Stopping the Abuse

Bad things happen in jails. Worse things happen in prisons. Terrible and unnecessary things have happened in Maricopa County jails, under Sheriff’s Joe Arpaio’s reign of tyranny. All jail inmates who once fell into the custody of the then law enforcer can attest that the self-proclaimed America’s toughest sheriff was a cruel soul.

He was as abrasive as any law enforcer could possibly get, more abrasive than the law could have him. He was known to lark around Hispanic neighborhoods harassing the locals.

Worse still, the locals reported frequently that would raid their homes and make arbitrary arrests on innocents: some of whom never came back home alive.

In a span of fewer than two years after the year 2004, more than 60 jail inmates in Maricopa County died of easily treatable diseases. Those who survived the badly kept jails claimed that the substandard health conditions of the public facilities were intentionally cultivated to torture and kill the jail inmates.

Most of them tell tales of abuse and inhumane treatment while in Sheriff Joe’s custody. In fact, most of them claim that the sheriff was always there at the time they were physically or verbally abused.

Larkin and Lacey first got involved in the investigations on the sheriff’s abuse of power through their Phoenix Times employee who published articles on the sheriff’s financial misgivings at the county offices.

The articles had in them verifiable and conclusive proof that the sheriff was embezzling public funds meant to keep the county jails clean and habitable. One of the inconsistencies cited was the cash investment of 690,000 dollars that Mr. Arpiao had made in personal projects despite his annual salary of 72,000 dollars.

It was after the reporter left the Phoenix Times for better career opportunities that Lacey and Larkin took up his case. They felt that the numerous complaints about the county administration’s abuse of power and racial profiling needed to be tried fairly in the court of public opinion.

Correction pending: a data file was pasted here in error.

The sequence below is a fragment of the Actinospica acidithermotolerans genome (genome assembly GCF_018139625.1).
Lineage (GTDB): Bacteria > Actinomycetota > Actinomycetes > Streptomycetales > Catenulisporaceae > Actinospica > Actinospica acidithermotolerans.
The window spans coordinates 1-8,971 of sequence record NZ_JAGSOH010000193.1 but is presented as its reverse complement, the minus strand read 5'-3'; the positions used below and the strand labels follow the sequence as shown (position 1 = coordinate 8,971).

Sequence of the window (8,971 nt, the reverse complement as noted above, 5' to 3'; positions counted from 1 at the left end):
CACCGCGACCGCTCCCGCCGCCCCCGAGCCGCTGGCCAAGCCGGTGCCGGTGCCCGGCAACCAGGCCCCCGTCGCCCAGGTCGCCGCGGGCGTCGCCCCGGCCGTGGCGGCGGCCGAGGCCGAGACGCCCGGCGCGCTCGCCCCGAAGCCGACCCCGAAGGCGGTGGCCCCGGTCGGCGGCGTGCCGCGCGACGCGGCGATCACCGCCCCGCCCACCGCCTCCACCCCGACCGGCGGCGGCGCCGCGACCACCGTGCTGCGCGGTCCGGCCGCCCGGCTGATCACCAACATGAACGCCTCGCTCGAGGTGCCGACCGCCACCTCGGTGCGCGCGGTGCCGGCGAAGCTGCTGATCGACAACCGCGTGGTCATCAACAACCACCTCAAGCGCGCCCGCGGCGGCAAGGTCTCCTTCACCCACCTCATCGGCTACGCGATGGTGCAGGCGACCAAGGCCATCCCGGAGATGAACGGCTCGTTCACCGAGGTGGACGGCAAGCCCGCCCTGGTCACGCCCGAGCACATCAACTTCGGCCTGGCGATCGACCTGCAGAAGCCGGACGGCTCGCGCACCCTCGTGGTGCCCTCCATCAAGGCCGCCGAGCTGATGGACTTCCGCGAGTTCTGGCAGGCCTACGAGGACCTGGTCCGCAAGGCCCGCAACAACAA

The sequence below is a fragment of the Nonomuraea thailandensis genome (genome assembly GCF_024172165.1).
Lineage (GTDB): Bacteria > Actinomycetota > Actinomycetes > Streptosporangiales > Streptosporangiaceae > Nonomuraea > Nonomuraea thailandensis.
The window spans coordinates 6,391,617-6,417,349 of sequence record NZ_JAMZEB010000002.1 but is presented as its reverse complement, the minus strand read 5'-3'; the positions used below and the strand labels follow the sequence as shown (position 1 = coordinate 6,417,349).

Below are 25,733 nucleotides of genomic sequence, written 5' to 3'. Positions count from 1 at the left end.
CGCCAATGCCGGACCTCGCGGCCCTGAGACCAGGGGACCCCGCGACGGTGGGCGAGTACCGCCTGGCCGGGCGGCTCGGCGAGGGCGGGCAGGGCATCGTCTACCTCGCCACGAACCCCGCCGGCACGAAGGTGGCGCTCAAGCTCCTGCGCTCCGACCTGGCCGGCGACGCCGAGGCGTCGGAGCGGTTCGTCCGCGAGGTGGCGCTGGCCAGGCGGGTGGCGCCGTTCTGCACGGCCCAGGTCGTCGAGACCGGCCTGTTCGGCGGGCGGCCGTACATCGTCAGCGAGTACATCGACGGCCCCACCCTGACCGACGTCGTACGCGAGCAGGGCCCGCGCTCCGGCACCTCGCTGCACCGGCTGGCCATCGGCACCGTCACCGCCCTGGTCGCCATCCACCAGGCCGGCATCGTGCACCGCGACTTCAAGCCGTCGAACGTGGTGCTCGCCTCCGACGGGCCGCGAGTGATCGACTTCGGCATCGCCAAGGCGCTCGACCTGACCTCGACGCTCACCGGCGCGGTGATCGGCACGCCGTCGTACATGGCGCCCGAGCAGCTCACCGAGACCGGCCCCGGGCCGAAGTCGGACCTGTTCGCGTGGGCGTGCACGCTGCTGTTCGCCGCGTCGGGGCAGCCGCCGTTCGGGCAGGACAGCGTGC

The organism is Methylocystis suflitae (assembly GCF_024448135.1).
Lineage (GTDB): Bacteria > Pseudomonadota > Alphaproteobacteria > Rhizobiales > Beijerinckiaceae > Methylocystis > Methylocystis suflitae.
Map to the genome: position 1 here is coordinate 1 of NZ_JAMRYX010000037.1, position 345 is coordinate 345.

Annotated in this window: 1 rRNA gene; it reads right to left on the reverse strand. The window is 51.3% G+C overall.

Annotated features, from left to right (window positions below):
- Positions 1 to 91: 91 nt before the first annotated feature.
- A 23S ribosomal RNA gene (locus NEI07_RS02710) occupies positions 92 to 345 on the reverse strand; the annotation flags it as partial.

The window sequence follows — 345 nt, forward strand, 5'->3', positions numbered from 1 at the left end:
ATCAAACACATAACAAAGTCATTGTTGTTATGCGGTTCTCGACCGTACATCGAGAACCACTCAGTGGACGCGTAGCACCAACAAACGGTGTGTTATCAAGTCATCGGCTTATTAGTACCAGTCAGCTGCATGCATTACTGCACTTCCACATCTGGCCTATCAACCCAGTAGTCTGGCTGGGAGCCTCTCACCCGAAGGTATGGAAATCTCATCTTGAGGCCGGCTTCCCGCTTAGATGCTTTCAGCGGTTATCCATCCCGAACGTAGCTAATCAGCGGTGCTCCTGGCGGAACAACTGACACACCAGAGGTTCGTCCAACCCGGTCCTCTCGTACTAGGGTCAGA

The two, co-founders of both the Phoenix Times and the Village Voice Media, published a series of articles exposing the corrupt and oppressive Sheriff’s criminal activities. Learn more about Jim Larkin and Michael Lacey:

The sheriff, notorious for brutally dealing with his critics, responded to the publications by sending subpoenas to the Phoenix Times. In the subpoenas, allegedly from a grand jury, Maricopa County demanded Larkin and Lacey’s journalist notes pertaining to Joe Arpaio’s abuse of office.

The subpoenas also demanded that the media house release to the sheriff’s office, private browsing data of all the members of the public who read the articles, including their IP addresses and browsing history.

The heroic duo refused to comply. They were aware that such demands from the sheriff were in clear contravention of the First Amendment of the American Constitution.

In response, they published the subpoenas and explained their context. They explained that the sheriff had been persecuting jail inmates, then began persecuting immigrants, then journalists and that he was about to start persecuting all those who read newspaper articles exposing his criminal activities.

Joe had Lacey and Larkin’s homes raided that night by his deputies. They invaded their homes without arrest warrants, armed, and used unmarked vehicles.

The public protested against the arrests and the two were released. The two journalists desired to set precedence discouraging such flagrant abuse of power and sued the county administration for wrongful arrest and harassment. Read more: Michael Larcey | Crunchbase

The lawsuit dragged in court for five years due to appeals but was concluded justly with Maricopa County ordered to pay 3.75 million dollars in compensation to the duo.

Larkin and Lacey decided to dedicate the money to defending immigrants from further discrimination and founded the Larkin and Lacey Frontera Fund.